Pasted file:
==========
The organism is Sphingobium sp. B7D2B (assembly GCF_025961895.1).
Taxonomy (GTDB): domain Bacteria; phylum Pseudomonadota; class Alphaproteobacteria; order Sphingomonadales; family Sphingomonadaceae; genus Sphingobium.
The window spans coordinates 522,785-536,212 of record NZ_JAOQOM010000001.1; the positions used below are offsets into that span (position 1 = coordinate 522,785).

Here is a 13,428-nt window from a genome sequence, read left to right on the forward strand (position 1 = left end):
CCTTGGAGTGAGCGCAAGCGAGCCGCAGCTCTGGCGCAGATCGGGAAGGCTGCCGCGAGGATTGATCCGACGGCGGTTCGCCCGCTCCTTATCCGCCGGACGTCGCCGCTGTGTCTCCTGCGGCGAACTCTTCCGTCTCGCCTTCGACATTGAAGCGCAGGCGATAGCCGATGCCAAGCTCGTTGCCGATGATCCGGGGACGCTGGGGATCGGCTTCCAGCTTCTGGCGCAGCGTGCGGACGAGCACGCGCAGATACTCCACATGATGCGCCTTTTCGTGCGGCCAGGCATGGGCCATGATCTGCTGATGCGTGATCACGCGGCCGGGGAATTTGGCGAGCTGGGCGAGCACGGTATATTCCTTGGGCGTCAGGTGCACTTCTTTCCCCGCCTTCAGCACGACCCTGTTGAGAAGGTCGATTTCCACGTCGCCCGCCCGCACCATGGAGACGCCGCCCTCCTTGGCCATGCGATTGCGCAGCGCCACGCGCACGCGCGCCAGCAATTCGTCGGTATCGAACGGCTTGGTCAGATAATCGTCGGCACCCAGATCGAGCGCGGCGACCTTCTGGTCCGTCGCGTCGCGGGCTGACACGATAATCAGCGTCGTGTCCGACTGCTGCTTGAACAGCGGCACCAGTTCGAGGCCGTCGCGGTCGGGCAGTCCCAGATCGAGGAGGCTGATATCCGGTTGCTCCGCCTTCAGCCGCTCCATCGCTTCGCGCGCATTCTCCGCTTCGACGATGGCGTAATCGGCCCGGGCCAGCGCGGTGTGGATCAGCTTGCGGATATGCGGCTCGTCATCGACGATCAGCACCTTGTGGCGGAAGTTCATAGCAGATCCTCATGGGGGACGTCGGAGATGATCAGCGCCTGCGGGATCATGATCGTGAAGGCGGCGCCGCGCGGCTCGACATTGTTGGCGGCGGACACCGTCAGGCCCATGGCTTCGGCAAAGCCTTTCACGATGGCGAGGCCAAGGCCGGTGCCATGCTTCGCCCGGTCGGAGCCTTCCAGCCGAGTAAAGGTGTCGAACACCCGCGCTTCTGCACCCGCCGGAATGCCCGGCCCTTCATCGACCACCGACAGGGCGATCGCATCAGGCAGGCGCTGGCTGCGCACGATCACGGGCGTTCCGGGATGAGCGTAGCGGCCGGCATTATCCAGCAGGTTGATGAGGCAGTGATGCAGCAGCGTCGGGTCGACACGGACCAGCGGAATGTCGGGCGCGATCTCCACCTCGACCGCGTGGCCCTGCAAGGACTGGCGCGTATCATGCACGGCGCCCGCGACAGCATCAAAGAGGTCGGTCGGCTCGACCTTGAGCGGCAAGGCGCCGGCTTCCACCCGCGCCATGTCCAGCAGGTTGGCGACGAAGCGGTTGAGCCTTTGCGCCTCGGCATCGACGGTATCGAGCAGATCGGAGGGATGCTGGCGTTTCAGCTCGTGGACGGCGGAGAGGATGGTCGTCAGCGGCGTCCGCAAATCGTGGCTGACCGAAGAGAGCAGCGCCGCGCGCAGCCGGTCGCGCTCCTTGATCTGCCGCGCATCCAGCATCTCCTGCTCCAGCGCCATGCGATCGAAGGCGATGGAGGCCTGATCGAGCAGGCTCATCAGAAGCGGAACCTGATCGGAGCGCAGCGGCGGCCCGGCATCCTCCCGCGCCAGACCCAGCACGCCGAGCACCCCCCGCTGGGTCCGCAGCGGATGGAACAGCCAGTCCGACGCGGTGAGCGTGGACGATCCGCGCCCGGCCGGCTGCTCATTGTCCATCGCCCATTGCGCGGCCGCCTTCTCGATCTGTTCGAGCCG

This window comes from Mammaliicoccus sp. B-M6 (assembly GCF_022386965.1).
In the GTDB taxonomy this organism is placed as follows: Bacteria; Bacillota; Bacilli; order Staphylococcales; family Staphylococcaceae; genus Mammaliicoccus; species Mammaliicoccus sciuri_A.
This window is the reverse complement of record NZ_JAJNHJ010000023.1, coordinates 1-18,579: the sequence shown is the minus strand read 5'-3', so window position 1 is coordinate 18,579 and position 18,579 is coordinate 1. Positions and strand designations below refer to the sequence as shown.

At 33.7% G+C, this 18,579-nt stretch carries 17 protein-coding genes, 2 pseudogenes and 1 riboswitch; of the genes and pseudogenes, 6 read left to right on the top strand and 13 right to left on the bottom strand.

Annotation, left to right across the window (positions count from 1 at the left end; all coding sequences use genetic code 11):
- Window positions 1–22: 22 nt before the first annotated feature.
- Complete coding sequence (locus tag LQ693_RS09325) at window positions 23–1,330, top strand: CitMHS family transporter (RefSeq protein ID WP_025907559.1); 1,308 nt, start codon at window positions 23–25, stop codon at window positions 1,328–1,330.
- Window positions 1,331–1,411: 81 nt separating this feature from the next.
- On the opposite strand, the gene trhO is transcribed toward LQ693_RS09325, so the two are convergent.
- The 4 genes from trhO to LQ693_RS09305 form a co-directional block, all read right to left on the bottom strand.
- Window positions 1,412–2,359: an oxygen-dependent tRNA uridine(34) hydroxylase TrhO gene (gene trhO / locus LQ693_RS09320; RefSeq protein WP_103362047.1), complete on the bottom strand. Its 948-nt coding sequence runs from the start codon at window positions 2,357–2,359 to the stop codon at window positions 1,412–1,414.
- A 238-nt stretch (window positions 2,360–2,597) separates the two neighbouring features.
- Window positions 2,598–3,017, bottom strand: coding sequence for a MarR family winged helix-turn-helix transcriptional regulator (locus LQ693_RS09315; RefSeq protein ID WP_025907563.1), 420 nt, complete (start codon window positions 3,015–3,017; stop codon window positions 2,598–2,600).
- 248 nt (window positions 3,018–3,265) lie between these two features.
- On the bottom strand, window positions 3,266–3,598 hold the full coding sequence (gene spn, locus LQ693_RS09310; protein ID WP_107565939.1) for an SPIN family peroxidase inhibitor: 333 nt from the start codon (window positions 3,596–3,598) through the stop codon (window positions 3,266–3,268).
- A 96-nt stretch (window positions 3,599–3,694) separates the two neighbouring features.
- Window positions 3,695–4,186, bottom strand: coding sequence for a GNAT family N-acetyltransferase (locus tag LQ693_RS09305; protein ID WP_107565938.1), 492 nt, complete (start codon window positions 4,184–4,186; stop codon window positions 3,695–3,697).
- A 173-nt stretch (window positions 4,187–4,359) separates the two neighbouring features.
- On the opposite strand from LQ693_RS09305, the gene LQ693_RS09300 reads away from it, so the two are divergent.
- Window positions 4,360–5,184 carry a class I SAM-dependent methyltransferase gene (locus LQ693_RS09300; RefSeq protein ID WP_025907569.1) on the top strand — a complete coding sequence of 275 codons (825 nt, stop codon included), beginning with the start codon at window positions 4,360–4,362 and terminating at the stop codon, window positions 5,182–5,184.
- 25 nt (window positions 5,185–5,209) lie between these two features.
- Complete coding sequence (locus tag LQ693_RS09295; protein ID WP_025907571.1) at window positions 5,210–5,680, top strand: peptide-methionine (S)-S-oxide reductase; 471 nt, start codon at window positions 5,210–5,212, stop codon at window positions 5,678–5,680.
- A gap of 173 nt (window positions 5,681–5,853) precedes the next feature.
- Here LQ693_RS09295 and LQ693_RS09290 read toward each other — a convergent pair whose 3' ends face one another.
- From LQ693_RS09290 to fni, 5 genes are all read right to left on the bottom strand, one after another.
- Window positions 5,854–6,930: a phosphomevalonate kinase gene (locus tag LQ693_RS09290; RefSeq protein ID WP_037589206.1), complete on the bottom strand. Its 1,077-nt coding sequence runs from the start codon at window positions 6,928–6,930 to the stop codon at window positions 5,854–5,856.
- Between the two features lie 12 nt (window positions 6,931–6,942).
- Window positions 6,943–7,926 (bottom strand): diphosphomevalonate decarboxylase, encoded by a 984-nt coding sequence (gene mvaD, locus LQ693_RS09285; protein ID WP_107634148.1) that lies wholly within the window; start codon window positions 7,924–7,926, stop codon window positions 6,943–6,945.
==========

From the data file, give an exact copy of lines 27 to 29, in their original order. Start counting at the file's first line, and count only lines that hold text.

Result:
- Complete coding sequence (locus tag LQ693_RS09295; protein ID WP_025907571.1) at window positions 5,210–5,680, top strand: peptide-methionine (S)-S-oxide reductase; 471 nt, start codon at window positions 5,210–5,212, stop codon at window positions 5,678–5,680.
- A gap of 173 nt (window positions 5,681–5,853) precedes the next feature.
- Here LQ693_RS09295 and LQ693_RS09290 read toward each other — a convergent pair whose 3' ends face one another.